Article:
Document the process. No, really.
RPA initiatives can go awry in many ways. Small ones sometimes succeed without good documentation, but it’s asking for trouble. Without good documentation, it takes longer to reach success, and you’ll increase both TCO and complexity in the future when you need to change the process and lack a roadmap.
Here are a few things to include in your documentation:
- Process Owner – Identify who you’ll go to if you need additional information to train the bot.
- Steps – Map and document each step in the process. Consult a subject matter expert as you do this.
- Data – Define what data needs to flow into and out of the process. Document how the data should be formatted, including whether it must be in a specific file format.
- Decisions – Identify what decisions must be made as the process executes, and what steps the robot must follow for each decision branch.
- Error Handling – Identify what should happen if something goes wrong. Perhaps the bot should simply retry the process, and then, if it fails again, alert someone via email.
Be sure to select an automation platform that can help you document your processes.
Pick the right tool for the job
Some RPA projects fail to scale simply because RPA is the wrong solution for the job. You may be trying to solve a problem with RPA when a workflow platform is the right solution.
Workflows are very different than robotic tasks. Workflows allow you to move work through a series of steps that may involve multiple people or bots along the way. Workflows are the best choice for automating processes that involve thought, judgment and decisions. Many RPA-only vendors try to automate everything with RPA, not acknowledging that RPA is best for rote tasks.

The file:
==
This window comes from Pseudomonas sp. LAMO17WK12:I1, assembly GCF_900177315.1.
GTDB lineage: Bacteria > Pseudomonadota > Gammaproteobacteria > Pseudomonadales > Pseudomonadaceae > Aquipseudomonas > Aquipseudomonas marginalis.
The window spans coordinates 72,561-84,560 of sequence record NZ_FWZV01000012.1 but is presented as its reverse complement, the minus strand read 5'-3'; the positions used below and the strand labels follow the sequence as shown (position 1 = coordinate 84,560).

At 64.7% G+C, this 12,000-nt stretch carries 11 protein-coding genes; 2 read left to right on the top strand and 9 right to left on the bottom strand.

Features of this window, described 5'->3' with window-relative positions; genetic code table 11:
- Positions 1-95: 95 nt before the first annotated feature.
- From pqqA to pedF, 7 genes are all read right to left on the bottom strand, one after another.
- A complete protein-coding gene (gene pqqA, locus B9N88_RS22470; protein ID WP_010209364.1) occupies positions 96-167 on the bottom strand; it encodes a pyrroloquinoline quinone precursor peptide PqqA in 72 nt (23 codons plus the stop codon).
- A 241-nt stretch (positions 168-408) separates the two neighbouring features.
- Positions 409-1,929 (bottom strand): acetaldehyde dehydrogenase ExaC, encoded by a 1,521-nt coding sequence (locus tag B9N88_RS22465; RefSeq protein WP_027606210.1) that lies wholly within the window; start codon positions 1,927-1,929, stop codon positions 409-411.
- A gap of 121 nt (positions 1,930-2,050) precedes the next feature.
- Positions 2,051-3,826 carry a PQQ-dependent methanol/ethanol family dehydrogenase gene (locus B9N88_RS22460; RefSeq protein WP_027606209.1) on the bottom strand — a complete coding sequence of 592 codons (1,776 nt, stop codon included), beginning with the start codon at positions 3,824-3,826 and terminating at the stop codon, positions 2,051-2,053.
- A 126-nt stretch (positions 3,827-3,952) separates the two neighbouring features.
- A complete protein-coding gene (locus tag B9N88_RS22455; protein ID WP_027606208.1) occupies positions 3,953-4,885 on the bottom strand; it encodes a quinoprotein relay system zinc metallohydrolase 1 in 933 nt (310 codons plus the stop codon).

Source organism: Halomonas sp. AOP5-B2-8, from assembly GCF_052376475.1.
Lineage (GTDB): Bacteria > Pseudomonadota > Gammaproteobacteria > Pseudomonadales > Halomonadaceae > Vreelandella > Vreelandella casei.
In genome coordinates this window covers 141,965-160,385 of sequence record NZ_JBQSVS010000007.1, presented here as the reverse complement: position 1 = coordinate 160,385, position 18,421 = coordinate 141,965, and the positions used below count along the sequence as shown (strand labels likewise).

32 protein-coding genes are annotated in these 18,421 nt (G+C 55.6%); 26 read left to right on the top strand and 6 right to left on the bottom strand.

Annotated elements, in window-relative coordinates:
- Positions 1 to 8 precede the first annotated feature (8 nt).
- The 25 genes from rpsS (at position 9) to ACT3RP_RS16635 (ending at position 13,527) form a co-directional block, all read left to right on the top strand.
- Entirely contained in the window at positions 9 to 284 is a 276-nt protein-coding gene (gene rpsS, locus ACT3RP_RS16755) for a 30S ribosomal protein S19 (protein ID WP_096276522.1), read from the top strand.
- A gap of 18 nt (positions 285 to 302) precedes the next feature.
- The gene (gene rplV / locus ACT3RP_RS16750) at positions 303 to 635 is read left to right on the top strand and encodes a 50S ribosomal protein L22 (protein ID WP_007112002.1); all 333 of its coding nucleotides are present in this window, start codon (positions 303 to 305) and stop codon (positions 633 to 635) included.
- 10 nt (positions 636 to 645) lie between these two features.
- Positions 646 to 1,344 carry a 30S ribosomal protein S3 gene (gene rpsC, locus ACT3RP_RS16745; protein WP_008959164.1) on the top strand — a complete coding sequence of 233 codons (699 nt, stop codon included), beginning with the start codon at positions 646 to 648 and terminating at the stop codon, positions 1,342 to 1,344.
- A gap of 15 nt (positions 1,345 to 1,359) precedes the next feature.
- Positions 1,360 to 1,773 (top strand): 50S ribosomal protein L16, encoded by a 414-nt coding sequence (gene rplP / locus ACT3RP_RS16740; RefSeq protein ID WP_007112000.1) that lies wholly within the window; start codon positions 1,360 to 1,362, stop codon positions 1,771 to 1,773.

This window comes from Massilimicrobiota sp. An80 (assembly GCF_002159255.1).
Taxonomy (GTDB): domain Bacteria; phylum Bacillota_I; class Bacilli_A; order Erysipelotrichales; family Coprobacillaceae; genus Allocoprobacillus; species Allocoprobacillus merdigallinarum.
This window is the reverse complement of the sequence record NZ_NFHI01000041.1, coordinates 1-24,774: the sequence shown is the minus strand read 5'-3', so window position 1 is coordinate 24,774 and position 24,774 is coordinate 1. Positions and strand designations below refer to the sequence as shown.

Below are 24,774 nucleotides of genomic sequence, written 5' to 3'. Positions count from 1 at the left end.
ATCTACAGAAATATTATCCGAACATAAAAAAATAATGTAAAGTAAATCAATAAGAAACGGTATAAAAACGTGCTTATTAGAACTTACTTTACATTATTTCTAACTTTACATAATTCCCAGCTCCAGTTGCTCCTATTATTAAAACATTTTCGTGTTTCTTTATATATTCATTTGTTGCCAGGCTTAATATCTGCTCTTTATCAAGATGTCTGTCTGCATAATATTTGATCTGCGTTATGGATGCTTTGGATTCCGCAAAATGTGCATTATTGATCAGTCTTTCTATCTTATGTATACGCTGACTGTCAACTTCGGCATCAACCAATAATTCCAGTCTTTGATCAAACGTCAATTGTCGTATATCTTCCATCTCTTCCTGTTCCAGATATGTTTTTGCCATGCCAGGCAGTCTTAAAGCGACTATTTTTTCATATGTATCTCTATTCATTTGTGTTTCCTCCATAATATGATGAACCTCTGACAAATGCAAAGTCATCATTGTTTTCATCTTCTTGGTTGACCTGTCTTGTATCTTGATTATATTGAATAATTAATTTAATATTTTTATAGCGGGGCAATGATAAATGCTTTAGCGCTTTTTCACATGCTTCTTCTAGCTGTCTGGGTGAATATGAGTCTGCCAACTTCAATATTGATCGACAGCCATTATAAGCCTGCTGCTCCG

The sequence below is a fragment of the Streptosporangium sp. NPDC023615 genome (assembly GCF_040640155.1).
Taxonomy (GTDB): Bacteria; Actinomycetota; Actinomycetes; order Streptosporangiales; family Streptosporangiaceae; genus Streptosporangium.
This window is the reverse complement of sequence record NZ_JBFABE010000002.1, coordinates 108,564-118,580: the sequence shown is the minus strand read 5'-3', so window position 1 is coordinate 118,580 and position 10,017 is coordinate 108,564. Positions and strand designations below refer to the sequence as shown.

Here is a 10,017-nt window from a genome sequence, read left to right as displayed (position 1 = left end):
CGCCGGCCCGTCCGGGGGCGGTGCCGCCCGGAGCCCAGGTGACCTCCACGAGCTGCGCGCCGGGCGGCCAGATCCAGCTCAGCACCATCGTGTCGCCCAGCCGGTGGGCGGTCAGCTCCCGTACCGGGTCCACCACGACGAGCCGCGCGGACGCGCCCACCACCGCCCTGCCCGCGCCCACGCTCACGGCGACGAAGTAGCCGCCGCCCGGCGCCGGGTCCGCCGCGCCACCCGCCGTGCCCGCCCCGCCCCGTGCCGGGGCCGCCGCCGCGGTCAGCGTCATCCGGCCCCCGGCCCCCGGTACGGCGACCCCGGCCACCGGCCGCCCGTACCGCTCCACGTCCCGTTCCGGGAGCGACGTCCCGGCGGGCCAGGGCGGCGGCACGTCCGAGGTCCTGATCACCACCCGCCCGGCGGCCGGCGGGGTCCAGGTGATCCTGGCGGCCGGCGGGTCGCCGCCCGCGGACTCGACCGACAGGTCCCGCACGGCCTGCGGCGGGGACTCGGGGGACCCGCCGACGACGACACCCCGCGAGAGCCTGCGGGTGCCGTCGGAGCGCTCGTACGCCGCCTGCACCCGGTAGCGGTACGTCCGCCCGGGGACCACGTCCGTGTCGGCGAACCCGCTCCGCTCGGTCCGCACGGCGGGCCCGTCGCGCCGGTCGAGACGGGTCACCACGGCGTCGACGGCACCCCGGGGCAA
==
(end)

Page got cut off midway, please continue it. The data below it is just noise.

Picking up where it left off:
The solution is to choose an automation platform that provides both robotic and workflow automation. You will be glad you have the right tool for the job as you scale your RPA initiatives.
Involve subject matter experts
Many industry analysts believe the primary reason why RPA is not scaling into the enterprise is that the RPA solutions on the market are largely designed to be used by programmers and IT staff. These solutions may be powerful, but their value to the organization is limited if it takes programming skills to use them.
Be sure to select an automation platform that is robust enough to handle the rigor of real–world projects while also being easy enough for use by non-programmers. The goal should be to enable subject matter experts across the organization to teach bots how to complete a process. Before picking your RPA solution, ask to see exactly how it creates and teaches a bot. Look at a few and assess their ease of use. Pick the right one and you’ll empower departments to automate their own processes, instead of having to turn to their IT group, which already has a lot on its plate.
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